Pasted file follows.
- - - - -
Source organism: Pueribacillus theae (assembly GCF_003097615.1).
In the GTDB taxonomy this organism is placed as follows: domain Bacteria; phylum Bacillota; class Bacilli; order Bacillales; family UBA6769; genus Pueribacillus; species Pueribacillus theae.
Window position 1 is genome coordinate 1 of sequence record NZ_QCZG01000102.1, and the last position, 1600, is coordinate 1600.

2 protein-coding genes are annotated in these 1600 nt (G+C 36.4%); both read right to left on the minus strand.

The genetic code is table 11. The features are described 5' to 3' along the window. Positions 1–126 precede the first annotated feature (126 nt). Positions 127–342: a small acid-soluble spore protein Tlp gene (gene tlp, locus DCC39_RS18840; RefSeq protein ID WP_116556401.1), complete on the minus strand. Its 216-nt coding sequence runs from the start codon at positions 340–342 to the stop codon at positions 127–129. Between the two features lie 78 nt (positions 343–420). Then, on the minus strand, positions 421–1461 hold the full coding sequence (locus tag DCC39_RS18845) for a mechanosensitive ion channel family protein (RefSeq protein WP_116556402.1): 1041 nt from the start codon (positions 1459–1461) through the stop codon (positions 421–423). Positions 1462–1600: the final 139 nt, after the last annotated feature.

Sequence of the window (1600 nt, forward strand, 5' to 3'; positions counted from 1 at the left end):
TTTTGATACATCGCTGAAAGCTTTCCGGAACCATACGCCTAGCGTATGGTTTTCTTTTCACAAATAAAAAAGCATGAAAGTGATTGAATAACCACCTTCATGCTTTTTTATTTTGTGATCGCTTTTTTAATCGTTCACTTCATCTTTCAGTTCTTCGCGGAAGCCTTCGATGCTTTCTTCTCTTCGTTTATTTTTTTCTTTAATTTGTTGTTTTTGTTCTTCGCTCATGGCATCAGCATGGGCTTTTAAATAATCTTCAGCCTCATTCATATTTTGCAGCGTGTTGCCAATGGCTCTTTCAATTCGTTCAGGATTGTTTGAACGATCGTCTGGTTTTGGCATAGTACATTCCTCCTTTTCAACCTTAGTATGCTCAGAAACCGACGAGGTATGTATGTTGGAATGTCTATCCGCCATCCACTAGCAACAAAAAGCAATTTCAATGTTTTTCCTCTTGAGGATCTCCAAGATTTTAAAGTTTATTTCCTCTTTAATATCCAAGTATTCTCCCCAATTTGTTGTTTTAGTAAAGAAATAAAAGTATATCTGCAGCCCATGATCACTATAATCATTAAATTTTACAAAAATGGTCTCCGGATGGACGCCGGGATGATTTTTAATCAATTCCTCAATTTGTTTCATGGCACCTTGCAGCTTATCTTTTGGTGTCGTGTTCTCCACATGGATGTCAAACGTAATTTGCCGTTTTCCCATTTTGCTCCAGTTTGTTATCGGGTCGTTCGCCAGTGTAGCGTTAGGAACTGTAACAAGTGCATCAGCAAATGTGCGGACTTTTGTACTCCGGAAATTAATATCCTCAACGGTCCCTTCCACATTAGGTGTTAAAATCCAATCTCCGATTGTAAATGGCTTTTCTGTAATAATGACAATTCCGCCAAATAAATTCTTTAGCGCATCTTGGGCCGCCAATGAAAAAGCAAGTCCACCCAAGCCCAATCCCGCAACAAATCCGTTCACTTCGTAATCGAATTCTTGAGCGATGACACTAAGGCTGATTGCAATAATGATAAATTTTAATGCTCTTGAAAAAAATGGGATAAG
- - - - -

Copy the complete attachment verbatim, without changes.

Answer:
Source organism: Pueribacillus theae (assembly GCF_003097615.1).
In the GTDB taxonomy this organism is placed as follows: domain Bacteria; phylum Bacillota; class Bacilli; order Bacillales; family UBA6769; genus Pueribacillus; species Pueribacillus theae.
Window position 1 is genome coordinate 1 of sequence record NZ_QCZG01000102.1, and the last position, 1600, is coordinate 1600.

2 protein-coding genes are annotated in these 1600 nt (G+C 36.4%); both read right to left on the minus strand.

The genetic code is table 11. The features are described 5' to 3' along the window. Positions 1–126 precede the first annotated feature (126 nt). Positions 127–342: a small acid-soluble spore protein Tlp gene (gene tlp, locus DCC39_RS18840; RefSeq protein ID WP_116556401.1), complete on the minus strand. Its 216-nt coding sequence runs from the start codon at positions 340–342 to the stop codon at positions 127–129. Between the two features lie 78 nt (positions 343–420). Then, on the minus strand, positions 421–1461 hold the full coding sequence (locus tag DCC39_RS18845) for a mechanosensitive ion channel family protein (RefSeq protein WP_116556402.1): 1041 nt from the start codon (positions 1459–1461) through the stop codon (positions 421–423). Positions 1462–1600: the final 139 nt, after the last annotated feature.

Sequence of the window (1600 nt, forward strand, 5' to 3'; positions counted from 1 at the left end):
TTTTGATACATCGCTGAAAGCTTTCCGGAACCATACGCCTAGCGTATGGTTTTCTTTTCACAAATAAAAAAGCATGAAAGTGATTGAATAACCACCTTCATGCTTTTTTATTTTGTGATCGCTTTTTTAATCGTTCACTTCATCTTTCAGTTCTTCGCGGAAGCCTTCGATGCTTTCTTCTCTTCGTTTATTTTTTTCTTTAATTTGTTGTTTTTGTTCTTCGCTCATGGCATCAGCATGGGCTTTTAAATAATCTTCAGCCTCATTCATATTTTGCAGCGTGTTGCCAATGGCTCTTTCAATTCGTTCAGGATTGTTTGAACGATCGTCTGGTTTTGGCATAGTACATTCCTCCTTTTCAACCTTAGTATGCTCAGAAACCGACGAGGTATGTATGTTGGAATGTCTATCCGCCATCCACTAGCAACAAAAAGCAATTTCAATGTTTTTCCTCTTGAGGATCTCCAAGATTTTAAAGTTTATTTCCTCTTTAATATCCAAGTATTCTCCCCAATTTGTTGTTTTAGTAAAGAAATAAAAGTATATCTGCAGCCCATGATCACTATAATCATTAAATTTTACAAAAATGGTCTCCGGATGGACGCCGGGATGATTTTTAATCAATTCCTCAATTTGTTTCATGGCACCTTGCAGCTTATCTTTTGGTGTCGTGTTCTCCACATGGATGTCAAACGTAATTTGCCGTTTTCCCATTTTGCTCCAGTTTGTTATCGGGTCGTTCGCCAGTGTAGCGTTAGGAACTGTAACAAGTGCATCAGCAAATGTGCGGACTTTTGTACTCCGGAAATTAATATCCTCAACGGTCCCTTCCACATTAGGTGTTAAAATCCAATCTCCGATTGTAAATGGCTTTTCTGTAATAATGACAATTCCGCCAAATAAATTCTTTAGCGCATCTTGGGCCGCCAATGAAAAAGCAAGTCCACCCAAGCCCAATCCCGCAACAAATCCGTTCACTTCGTAATCGAATTCTTGAGCGATGACACTAAGGCTGATTGCAATAATGATAAATTTTAATGCTCTTGAAAAAAATGGGATAAG